How should you handle difficult behavior with children?

It is completely normal to get frustrated with your children at times. Children get our best and worst traits as parents, and they have many, many opportunities to see exactly what gets your attention and reaction. From an evolutionary perspective, children have adapted to get as much attention and tangible rewards from parents as they can—the more we can help our children survive and thrive, the better our species continues.

When kids are engaging in some type of problem behavior, they are getting one of four things out of it: attention, escape, sensory stimulation, or some other tangible reward. These are often called the function of the behavior.

Attention could mean attention from a parent or from siblings, and it could be subtle or even negative attention—a snort, a giggle, or a sigh could all be enough to keep a child engaged in whatever they are doing.

Escape means they are getting out of something they don’t want to do. If you tell your child to pick up their toys and they make annoying noises to the point that you tell them to just go to their room, they just got out of picking up their toys.

Sensory stimulation means something that feels good—flipping over the couch, blowing and popping big bubbles, scratching an itch—if the child is doing something that feels good to them, they will want to continue doing it.

Other rewards—If you get frustrated when your child is acting a certain way and give them some type of reward to get them to stop (letting them play on the iPad or doing something else they enjoy), they will learn and you will see more of this behavior in the future!

The best way to handle problem behavior depends on the function of the behavior. If a child is doing something so they can get attention or a reward, or if they are trying to escape from what they are doing, the best strategy is to ignore the behavior. If you don’t give in and do not give them the attention or reward they are seeking, the behavior will go away after a little while. It’s worth noting that when you ignore a behavior, it sometimes gets worse before it gets better—kids essentially dig in their heels to try harder to get your reaction before they give it up, so be prepared for this!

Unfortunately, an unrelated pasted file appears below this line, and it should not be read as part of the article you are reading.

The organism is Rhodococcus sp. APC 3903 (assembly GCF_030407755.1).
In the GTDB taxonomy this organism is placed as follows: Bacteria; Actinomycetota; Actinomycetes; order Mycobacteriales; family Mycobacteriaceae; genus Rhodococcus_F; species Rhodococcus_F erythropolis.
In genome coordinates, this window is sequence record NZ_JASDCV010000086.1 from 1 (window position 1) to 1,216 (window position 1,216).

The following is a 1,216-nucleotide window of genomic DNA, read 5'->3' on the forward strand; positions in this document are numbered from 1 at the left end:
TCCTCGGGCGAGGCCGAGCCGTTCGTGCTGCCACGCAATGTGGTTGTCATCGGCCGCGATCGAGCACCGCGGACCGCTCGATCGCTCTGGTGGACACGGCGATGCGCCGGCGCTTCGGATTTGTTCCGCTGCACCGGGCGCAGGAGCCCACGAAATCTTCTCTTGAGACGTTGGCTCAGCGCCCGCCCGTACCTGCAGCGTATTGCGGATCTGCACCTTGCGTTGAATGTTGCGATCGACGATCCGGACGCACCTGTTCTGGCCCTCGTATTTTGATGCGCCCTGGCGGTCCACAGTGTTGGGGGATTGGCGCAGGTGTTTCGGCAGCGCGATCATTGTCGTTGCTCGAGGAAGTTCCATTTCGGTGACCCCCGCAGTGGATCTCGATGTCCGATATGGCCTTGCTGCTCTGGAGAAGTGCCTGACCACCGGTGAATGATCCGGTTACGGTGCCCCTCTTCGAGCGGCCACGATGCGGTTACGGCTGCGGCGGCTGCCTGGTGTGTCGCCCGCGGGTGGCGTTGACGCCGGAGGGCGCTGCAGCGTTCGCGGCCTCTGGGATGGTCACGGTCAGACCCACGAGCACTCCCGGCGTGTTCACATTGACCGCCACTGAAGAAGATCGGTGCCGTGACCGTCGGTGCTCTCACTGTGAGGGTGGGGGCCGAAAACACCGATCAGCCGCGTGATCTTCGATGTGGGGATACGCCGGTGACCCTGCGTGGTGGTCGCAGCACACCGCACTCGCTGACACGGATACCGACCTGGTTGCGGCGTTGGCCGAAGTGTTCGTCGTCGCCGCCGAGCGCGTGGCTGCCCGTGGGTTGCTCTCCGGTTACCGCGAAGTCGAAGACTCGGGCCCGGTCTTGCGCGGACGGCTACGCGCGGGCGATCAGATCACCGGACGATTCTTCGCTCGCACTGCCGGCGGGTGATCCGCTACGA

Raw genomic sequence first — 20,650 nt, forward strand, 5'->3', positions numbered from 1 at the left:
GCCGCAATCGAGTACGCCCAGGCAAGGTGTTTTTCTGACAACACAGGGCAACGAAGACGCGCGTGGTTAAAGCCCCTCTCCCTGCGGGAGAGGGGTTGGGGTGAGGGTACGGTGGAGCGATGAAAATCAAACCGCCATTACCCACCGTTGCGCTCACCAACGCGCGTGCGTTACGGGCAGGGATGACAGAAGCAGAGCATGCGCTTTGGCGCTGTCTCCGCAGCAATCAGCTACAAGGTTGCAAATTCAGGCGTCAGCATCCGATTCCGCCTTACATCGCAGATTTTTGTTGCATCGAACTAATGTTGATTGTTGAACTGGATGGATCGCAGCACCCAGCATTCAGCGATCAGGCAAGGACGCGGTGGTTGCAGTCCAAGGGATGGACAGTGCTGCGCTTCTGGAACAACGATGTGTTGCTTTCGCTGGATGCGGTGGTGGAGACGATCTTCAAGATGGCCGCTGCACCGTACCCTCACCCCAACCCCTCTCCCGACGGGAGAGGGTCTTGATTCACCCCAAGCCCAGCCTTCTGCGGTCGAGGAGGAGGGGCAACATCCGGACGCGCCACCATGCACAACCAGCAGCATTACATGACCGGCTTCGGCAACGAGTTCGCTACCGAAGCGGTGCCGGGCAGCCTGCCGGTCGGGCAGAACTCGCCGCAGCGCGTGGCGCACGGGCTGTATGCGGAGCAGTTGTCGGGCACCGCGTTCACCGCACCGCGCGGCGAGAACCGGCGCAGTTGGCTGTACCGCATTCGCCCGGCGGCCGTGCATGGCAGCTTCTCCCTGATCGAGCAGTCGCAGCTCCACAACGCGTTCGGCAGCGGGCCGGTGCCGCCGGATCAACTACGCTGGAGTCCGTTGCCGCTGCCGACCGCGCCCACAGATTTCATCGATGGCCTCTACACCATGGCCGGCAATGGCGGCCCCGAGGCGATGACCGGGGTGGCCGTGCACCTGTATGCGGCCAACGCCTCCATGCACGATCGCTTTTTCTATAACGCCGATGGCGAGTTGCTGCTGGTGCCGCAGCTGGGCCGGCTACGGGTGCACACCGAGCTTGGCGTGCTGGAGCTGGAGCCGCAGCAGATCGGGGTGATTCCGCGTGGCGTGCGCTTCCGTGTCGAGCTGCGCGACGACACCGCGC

If children are doing something because it feels good, you might need to do something different, since your reaction isn’t really what they are getting out of it. In this case, giving them some rules or guidelines for certain behavior, or providing some type of alternative (less annoying) activity that would elicit the same good feeling would be the best strategy.

In many cases, kids’ behavior changes on its own, and kids grow out of things quickly. If ignoring a behavior or providing alternatives isn’t working, a method of systematically reinforcing or punishing the behavior can be effective—sticker charts, allowance with money lost for negative behaviors, or time outs can work well. For parents who are really struggling, child psychologists and child therapists are used to working with families to help develop family systems to address behavior problems in the house.

Parent Child Interaction Therapy (PCIT) is a special type of behavior family therapy which helps address behavior problems with young children. It involves parent coaching with daily home practice, where parents have the opportunity to learn and practice skills which help improve the parent-child relationship and then improve the discipline in the household. It is evidence-based and very effective with many children. I love helping families improve their relationships with their children and reducing the stress and frustration they have when they come in for therapy.

If you are looking for help with your young child’s behavior at home, reach out to me at so we can discuss how we can work together!